– the second episode in a row where the Matt Smith juvenile whacky has been dialled down enough to not take me out of the story. He is such a gifted actor in quieter scenes (I really liked those in the forest and his discussions with Clara about how he views humanity). I think this run of the last three episodes (excluding the hollow BoSJ) are the first where I have really warmed to his doctor since early season 5. I suspect that this may have been assisted by abandoning the whole Ponds/River Song baggage which has dragged down the last two seasons for me.
– quality guest stars not wasted and given some role in the proceedings
– some wonderful moments such as the discussion in the TARDIS about the fleeting nature of life and time and the interaction between the Doctor and Dougray Scott’s character
– not too much tosh about the mystery of Clara overloading the plot
– I liked the way the story just jumped straight into proceedings (like last week)
The not so good:
– I thought the scene between Clara and Emma discussing their “blokes” was a bit toe-curling. I reminded me (not in a good way) of some similar exchanges Rose had about the nature of her relationship with the 10th Doctor.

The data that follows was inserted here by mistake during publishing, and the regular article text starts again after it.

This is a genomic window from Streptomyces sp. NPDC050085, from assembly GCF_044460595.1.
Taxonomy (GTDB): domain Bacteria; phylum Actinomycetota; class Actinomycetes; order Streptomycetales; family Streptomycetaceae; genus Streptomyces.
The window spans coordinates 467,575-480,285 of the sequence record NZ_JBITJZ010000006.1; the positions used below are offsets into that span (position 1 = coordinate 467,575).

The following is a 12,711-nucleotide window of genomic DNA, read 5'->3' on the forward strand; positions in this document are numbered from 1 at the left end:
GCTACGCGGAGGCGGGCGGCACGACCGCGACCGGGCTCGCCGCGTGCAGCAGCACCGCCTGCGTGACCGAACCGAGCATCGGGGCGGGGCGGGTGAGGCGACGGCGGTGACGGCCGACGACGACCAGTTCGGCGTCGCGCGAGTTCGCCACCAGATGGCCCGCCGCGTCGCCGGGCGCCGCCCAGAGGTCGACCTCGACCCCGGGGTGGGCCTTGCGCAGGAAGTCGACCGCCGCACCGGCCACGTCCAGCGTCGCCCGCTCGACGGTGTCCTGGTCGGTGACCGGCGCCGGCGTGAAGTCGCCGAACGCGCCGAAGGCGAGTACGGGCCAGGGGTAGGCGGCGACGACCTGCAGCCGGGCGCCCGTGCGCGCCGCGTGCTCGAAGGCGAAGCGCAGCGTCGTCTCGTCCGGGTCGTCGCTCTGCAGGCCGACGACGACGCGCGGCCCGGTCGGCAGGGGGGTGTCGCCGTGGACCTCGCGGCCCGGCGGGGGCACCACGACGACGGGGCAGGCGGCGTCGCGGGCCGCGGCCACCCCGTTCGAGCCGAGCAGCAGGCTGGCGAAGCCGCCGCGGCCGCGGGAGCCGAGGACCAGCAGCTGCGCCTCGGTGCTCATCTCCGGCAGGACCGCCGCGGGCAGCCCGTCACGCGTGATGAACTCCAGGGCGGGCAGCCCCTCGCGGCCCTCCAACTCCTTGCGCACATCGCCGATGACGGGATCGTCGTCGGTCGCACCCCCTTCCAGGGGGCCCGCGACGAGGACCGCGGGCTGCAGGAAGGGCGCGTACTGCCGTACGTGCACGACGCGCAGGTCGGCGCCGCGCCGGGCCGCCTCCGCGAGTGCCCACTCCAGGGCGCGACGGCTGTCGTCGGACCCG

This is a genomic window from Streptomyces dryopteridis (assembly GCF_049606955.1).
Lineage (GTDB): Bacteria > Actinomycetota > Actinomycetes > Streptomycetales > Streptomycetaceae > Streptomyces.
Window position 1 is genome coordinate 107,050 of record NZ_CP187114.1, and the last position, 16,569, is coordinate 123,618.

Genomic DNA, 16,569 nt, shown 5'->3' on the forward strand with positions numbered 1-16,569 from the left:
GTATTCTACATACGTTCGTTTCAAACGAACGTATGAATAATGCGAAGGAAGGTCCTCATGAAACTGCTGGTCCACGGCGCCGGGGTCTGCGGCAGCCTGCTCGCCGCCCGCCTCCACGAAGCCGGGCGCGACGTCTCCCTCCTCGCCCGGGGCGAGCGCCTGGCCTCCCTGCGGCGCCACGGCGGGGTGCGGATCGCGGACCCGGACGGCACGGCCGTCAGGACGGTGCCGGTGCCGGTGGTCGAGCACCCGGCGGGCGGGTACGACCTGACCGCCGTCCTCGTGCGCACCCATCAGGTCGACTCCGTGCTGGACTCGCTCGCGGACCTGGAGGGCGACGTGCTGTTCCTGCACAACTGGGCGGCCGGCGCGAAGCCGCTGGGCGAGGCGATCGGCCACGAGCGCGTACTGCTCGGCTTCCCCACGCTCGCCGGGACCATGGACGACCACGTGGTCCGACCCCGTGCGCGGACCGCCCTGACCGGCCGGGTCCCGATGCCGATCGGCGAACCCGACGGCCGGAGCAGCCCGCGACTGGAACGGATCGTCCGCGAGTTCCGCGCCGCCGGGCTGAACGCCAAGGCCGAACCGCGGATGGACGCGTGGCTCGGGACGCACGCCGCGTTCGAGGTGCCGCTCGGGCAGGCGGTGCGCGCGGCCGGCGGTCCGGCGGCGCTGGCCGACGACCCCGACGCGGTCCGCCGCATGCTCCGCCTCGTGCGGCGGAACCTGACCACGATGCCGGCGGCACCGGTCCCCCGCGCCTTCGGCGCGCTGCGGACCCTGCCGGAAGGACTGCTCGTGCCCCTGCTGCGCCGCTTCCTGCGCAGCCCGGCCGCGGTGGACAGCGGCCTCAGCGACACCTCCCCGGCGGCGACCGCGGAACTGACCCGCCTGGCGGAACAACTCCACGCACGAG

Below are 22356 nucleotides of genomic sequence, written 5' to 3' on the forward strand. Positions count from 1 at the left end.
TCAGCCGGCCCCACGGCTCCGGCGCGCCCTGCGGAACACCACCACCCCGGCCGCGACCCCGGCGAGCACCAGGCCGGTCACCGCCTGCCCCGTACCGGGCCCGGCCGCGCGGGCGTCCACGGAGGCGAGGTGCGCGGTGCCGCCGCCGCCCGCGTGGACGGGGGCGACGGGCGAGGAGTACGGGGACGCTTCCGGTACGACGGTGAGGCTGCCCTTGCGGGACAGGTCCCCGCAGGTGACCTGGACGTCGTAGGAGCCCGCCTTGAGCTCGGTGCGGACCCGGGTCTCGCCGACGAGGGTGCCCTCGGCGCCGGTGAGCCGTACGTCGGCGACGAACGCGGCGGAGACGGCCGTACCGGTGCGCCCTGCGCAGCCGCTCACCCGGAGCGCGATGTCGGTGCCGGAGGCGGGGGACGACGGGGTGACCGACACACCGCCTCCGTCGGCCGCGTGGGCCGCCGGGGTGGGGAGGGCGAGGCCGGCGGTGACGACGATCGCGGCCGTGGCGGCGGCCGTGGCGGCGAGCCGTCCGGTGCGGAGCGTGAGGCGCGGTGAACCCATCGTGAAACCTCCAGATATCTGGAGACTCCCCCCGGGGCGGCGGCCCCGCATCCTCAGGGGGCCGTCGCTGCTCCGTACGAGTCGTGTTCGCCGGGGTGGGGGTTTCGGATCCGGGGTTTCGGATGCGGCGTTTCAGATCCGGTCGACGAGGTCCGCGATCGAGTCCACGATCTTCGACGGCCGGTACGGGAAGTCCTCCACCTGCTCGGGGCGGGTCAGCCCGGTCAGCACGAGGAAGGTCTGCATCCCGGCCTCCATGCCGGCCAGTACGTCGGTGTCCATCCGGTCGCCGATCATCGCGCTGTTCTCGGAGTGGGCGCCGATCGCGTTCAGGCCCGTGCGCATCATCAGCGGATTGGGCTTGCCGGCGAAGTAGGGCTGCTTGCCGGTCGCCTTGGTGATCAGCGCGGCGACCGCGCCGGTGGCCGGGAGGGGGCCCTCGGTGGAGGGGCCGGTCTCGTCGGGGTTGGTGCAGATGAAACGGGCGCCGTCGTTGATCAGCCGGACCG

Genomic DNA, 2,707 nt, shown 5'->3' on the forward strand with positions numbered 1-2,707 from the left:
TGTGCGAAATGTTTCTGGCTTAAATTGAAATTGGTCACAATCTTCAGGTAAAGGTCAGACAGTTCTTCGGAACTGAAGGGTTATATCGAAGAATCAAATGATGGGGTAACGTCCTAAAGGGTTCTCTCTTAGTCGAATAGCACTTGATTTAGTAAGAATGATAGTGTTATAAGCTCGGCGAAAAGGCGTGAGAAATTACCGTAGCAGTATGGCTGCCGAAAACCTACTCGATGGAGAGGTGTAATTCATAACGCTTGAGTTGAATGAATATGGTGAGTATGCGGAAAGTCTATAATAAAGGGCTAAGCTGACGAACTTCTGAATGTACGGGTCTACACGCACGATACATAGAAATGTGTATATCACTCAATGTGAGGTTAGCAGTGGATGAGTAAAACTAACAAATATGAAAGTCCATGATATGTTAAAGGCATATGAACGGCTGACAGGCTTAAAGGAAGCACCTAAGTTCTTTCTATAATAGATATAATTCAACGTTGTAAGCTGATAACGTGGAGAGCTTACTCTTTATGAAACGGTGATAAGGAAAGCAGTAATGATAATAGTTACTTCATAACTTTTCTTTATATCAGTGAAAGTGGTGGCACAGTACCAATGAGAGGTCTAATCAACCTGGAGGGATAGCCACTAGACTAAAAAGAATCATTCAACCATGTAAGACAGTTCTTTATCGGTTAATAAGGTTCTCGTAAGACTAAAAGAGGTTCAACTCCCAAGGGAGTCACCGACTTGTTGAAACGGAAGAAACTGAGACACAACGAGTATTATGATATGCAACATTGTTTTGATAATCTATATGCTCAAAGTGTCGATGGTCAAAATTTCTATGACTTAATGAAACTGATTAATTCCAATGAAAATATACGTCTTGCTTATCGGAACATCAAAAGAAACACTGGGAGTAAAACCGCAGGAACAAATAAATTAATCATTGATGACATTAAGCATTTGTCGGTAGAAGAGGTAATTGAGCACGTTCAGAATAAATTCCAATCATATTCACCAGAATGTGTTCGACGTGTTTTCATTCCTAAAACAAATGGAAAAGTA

– I was disappointed that we didn’t get more spooky investigation of the house to build on the good scenes with the ghost.
– too much damn sonic-ing again. I wonder why it’s not getting a third credit in the titles after Matt Smith and JLC – must need a better agent (and another thought – is it just me, or is the redesigned sonic more obviously phallic??)
The bad:
– the bobbins about the TARDIS’s feelings about Clara and her ability to fly the thing to save the Doctor (although I did love the line about the TARDIS being like a cat!)
– the only thing I really didn’t like was the back story for Dougray Scott. I mean I *liked* the story but his age simply made no sense for the story itself. I thought of three possible reasons, all of which kind of annoyed me:
#1 – simple sloppiness creeping past the script editor and producers
#2 – it was assumed that the audience would know so little about the dates of WWII that it wouldn’t matter as long as the ex-military dude wore glasses and had greying hair. Is so, why not set the story a decade earlier in 1960s?
#3 – most worryingly of all, that the precise date setting of the story in 1974 will be crucial to some later point in this series in some timey-wimey way AND it was so vital that the Dougray Scott character have a spy background from WWII that they just shoved the two together and closed their eyes (timey-wimey )